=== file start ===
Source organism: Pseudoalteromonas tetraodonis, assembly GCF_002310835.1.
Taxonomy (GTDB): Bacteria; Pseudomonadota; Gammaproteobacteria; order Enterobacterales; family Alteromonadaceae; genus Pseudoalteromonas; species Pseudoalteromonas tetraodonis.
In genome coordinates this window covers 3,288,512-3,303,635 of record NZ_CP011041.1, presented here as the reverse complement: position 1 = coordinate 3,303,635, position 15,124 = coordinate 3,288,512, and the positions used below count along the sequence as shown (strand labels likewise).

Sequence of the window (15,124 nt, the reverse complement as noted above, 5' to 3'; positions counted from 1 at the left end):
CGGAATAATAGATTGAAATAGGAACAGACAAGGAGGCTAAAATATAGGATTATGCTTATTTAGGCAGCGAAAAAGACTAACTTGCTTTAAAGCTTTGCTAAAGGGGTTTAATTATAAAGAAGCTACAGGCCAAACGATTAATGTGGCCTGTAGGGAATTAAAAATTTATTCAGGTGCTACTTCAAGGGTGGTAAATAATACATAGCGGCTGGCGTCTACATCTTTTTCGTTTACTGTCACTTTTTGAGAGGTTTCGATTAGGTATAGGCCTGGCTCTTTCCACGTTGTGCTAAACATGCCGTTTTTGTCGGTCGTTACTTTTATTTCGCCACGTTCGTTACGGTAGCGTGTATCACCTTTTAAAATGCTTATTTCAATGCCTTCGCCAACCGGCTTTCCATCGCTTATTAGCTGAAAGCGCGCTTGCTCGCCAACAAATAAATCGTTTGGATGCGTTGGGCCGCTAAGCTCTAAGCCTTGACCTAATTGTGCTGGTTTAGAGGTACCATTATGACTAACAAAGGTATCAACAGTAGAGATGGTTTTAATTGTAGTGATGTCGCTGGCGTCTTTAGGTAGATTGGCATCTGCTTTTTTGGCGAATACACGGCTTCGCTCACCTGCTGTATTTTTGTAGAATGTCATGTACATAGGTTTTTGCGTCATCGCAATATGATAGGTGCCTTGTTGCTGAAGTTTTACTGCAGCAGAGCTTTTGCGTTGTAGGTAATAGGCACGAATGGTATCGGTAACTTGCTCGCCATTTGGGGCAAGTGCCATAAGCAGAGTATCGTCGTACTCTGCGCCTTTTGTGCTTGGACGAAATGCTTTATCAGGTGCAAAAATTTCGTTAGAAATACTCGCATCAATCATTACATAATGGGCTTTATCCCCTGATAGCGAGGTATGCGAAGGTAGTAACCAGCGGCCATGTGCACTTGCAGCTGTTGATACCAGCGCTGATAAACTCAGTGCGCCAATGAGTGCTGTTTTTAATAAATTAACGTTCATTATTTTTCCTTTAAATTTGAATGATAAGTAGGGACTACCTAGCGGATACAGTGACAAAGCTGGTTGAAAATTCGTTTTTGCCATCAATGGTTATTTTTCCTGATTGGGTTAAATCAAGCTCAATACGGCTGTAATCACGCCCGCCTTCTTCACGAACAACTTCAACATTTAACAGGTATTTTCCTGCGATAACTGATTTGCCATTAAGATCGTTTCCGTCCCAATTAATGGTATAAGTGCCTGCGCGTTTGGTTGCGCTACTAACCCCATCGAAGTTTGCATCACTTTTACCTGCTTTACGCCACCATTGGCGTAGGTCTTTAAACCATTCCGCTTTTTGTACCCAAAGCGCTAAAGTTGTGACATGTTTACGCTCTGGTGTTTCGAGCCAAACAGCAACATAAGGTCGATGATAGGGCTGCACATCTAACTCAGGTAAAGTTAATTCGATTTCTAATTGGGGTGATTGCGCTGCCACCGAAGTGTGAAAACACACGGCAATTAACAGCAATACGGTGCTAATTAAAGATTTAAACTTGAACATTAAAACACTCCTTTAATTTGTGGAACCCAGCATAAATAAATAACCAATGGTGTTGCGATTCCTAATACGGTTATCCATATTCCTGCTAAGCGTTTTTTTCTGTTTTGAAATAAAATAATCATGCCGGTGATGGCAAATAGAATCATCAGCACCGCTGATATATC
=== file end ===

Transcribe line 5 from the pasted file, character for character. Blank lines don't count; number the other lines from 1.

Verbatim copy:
CGGAATAATAGATTGAAATAGGAACAGACAAGGAGGCTAAAATATAGGATTATGCTTATTTAGGCAGCGAAAAAGACTAACTTGCTTTAAAGCTTTGCTAAAGGGGTTTAATTATAAAGAAGCTACAGGCCAAACGATTAATGTGGCCTGTAGGGAATTAAAAATTTATTCAGGTGCTACTTCAAGGGTGGTAAATAATACATAGCGGCTGGCGTCTACATCTTTTTCGTTTACTGTCACTTTTTGAGAGGTTTCGATTAGGTATAGGCCTGGCTCTTTCCACGTTGTGCTAAACATGCCGTTTTTGTCGGTCGTTACTTTTATTTCGCCACGTTCGTTACGGTAGCGTGTATCACCTTTTAAAATGCTTATTTCAATGCCTTCGCCAACCGGCTTTCCATCGCTTATTAGCTGAAAGCGCGCTTGCTCGCCAACAAATAAATCGTTTGGATGCGTTGGGCCGCTAAGCTCTAAGCCTTGACCTAATTGTGCTGGTTTAGAGGTACCATTATGACTAACAAAGGTATCAACAGTAGAGATGGTTTTAATTGTAGTGATGTCGCTGGCGTCTTTAGGTAGATTGGCATCTGCTTTTTTGGCGAATACACGGCTTCGCTCACCTGCTGTATTTTTGTAGAATGTCATGTACATAGGTTTTTGCGTCATCGCAATATGATAGGTGCCTTGTTGCTGAAGTTTTACTGCAGCAGAGCTTTTGCGTTGTAGGTAATAGGCACGAATGGTATCGGTAACTTGCTCGCCATTTGGGGCAAGTGCCATAAGCAGAGTATCGTCGTACTCTGCGCCTTTTGTGCTTGGACGAAATGCTTTATCAGGTGCAAAAATTTCGTTAGAAATACTCGCATCAATCATTACATAATGGGCTTTATCCCCTGATAGCGAGGTATGCGAAGGTAGTAACCAGCGGCCATGTGCACTTGCAGCTGTTGATACCAGCGCTGATAAACTCAGTGCGCCAATGAGTGCTGTTTTTAATAAATTAACGTTCATTATTTTTCCTTTAAATTTGAATGATAAGTAGGGACTACCTAGCGGATACAGTGACAAAGCTGGTTGAAAATTCGTTTTTGCCATCAATGGTTATTTTTCCTGATTGGGTTAAATCAAGCTCAATACGGCTGTAATCACGCCCGCCTTCTTCACGAACAACTTCAACATTTAACAGGTATTTTCCTGCGATAACTGATTTGCCATTAAGATCGTTTCCGTCCCAATTAATGGTATAAGTGCCTGCGCGTTTGGTTGCGCTACTAACCCCATCGAAGTTTGCATCACTTTTACCTGCTTTACGCCACCATTGGCGTAGGTCTTTAAACCATTCCGCTTTTTGTACCCAAAGCGCTAAAGTTGTGACATGTTTACGCTCTGGTGTTTCGAGCCAAACAGCAACATAAGGTCGATGATAGGGCTGCACATCTAACTCAGGTAAAGTTAATTCGATTTCTAATTGGGGTGATTGCGCTGCCACCGAAGTGTGAAAACACACGGCAATTAACAGCAATACGGTGCTAATTAAAGATTTAAACTTGAACATTAAAACACTCCTTTAATTTGTGGAACCCAGCATAAATAAATAACCAATGGTGTTGCGATTCCTAATACGGTTATCCATATTCCTGCTAAGCGTTTTTTTCTGTTTTGAAATAAAATAATCATGCCGGTGATGGCAAATAGAATCATCAGCACCGCTGATATATC